Post-polio syndrome (PPS) is a condition that can develop several
decades after a person has had polio (poliomyelitis). PPS affects the muscles
and nerves, causing weakness, tiredness, pain, and other symptoms.
Unlike polio, post-polio syndrome is not contagious. Muscles whose
nerves were damaged by polio are the ones that are affected by PPS. If the
muscles of the throat or chest were affected, for instance, a person may
develop swallowing or breathing problems. Symptoms of PPS tend to develop very
slowly. In addition to new muscle weakness, fatigue, and muscle and joint pain,
symptoms may include sleep problems, reduced ability to tolerate cold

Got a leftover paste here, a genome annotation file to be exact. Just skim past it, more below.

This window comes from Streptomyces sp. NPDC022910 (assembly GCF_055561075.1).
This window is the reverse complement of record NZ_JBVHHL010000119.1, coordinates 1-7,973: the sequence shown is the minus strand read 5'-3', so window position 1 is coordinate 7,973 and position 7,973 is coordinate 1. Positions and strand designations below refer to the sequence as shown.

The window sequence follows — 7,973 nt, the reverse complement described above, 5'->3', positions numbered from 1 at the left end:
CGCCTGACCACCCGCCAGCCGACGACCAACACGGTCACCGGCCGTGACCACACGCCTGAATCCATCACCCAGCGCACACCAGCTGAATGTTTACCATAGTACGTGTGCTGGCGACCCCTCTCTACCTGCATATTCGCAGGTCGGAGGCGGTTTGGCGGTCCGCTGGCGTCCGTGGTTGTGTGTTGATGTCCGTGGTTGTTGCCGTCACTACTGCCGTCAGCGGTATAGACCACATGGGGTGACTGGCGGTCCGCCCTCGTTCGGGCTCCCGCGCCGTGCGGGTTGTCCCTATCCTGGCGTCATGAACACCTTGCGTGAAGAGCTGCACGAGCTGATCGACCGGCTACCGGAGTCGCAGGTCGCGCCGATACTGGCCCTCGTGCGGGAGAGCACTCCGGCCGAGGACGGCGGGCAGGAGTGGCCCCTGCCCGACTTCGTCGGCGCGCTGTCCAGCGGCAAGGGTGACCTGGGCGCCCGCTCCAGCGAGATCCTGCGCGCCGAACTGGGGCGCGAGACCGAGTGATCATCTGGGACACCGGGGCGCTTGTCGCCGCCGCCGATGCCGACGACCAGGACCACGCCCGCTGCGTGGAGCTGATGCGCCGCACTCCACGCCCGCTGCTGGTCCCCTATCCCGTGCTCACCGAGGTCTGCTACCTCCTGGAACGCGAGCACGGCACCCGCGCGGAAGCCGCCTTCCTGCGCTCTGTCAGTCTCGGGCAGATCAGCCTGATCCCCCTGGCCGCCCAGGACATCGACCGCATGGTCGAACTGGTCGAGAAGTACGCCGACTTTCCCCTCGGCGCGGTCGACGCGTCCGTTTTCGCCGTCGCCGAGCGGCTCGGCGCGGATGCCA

temperatures, and increased stress.
Treatment for post-polio syndrome may include a balanced program of
rest and exercise, pain medicines, physical therapy, and assistive devices
such as canes or braces.
Anne C. Poinier, MD - Internal Medicine & Karin M. Lindholm, DO - Neurology & W. David Colby IV, MSc, MD, FRCPC - Infectious Disease
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